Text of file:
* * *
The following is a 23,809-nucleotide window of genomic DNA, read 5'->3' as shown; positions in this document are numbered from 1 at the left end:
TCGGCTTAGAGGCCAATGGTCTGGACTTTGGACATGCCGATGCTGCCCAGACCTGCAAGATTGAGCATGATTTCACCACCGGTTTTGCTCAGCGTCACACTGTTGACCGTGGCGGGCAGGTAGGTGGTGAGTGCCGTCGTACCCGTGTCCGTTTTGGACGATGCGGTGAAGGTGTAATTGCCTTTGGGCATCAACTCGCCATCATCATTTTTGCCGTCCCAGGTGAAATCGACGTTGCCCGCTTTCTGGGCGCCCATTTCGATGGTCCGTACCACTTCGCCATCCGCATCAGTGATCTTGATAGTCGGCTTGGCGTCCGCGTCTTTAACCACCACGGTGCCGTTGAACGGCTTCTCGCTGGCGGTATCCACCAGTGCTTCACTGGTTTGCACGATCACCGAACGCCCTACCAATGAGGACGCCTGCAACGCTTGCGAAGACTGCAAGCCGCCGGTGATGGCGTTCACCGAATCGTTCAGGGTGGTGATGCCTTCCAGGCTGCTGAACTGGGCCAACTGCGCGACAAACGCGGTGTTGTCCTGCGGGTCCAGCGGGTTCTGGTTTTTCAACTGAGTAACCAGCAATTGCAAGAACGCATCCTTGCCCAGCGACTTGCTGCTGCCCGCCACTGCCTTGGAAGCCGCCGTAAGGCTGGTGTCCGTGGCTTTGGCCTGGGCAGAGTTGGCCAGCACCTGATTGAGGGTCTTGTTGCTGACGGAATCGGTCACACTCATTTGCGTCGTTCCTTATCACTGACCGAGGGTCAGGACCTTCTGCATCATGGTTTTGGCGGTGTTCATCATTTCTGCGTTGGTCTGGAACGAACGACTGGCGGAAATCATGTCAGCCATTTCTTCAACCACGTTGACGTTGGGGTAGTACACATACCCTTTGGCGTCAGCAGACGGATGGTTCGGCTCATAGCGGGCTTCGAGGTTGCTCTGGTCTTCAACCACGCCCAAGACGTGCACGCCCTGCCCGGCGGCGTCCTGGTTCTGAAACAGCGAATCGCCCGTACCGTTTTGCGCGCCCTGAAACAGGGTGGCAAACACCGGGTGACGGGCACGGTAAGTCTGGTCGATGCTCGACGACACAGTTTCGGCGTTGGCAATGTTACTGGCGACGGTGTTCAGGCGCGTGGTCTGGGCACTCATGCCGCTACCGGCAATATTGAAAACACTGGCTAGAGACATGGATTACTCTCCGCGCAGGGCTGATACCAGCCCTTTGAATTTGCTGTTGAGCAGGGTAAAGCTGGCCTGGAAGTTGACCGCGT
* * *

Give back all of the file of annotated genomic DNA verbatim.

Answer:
The following is a 23,809-nucleotide window of genomic DNA, read 5'->3' as shown; positions in this document are numbered from 1 at the left end:
TCGGCTTAGAGGCCAATGGTCTGGACTTTGGACATGCCGATGCTGCCCAGACCTGCAAGATTGAGCATGATTTCACCACCGGTTTTGCTCAGCGTCACACTGTTGACCGTGGCGGGCAGGTAGGTGGTGAGTGCCGTCGTACCCGTGTCCGTTTTGGACGATGCGGTGAAGGTGTAATTGCCTTTGGGCATCAACTCGCCATCATCATTTTTGCCGTCCCAGGTGAAATCGACGTTGCCCGCTTTCTGGGCGCCCATTTCGATGGTCCGTACCACTTCGCCATCCGCATCAGTGATCTTGATAGTCGGCTTGGCGTCCGCGTCTTTAACCACCACGGTGCCGTTGAACGGCTTCTCGCTGGCGGTATCCACCAGTGCTTCACTGGTTTGCACGATCACCGAACGCCCTACCAATGAGGACGCCTGCAACGCTTGCGAAGACTGCAAGCCGCCGGTGATGGCGTTCACCGAATCGTTCAGGGTGGTGATGCCTTCCAGGCTGCTGAACTGGGCCAACTGCGCGACAAACGCGGTGTTGTCCTGCGGGTCCAGCGGGTTCTGGTTTTTCAACTGAGTAACCAGCAATTGCAAGAACGCATCCTTGCCCAGCGACTTGCTGCTGCCCGCCACTGCCTTGGAAGCCGCCGTAAGGCTGGTGTCCGTGGCTTTGGCCTGGGCAGAGTTGGCCAGCACCTGATTGAGGGTCTTGTTGCTGACGGAATCGGTCACACTCATTTGCGTCGTTCCTTATCACTGACCGAGGGTCAGGACCTTCTGCATCATGGTTTTGGCGGTGTTCATCATTTCTGCGTTGGTCTGGAACGAACGACTGGCGGAAATCATGTCAGCCATTTCTTCAACCACGTTGACGTTGGGGTAGTACACATACCCTTTGGCGTCAGCAGACGGATGGTTCGGCTCATAGCGGGCTTCGAGGTTGCTCTGGTCTTCAACCACGCCCAAGACGTGCACGCCCTGCCCGGCGGCGTCCTGGTTCTGAAACAGCGAATCGCCCGTACCGTTTTGCGCGCCCTGAAACAGGGTGGCAAACACCGGGTGACGGGCACGGTAAGTCTGGTCGATGCTCGACGACACAGTTTCGGCGTTGGCAATGTTACTGGCGACGGTGTTCAGGCGCGTGGTCTGGGCACTCATGCCGCTACCGGCAATATTGAAAACACTGGCTAGAGACATGGATTACTCTCCGCGCAGGGCTGATACCAGCCCTTTGAATTTGCTGTTGAGCAGGGTAAAGCTGGCCTGGAAGTTGACCGCGT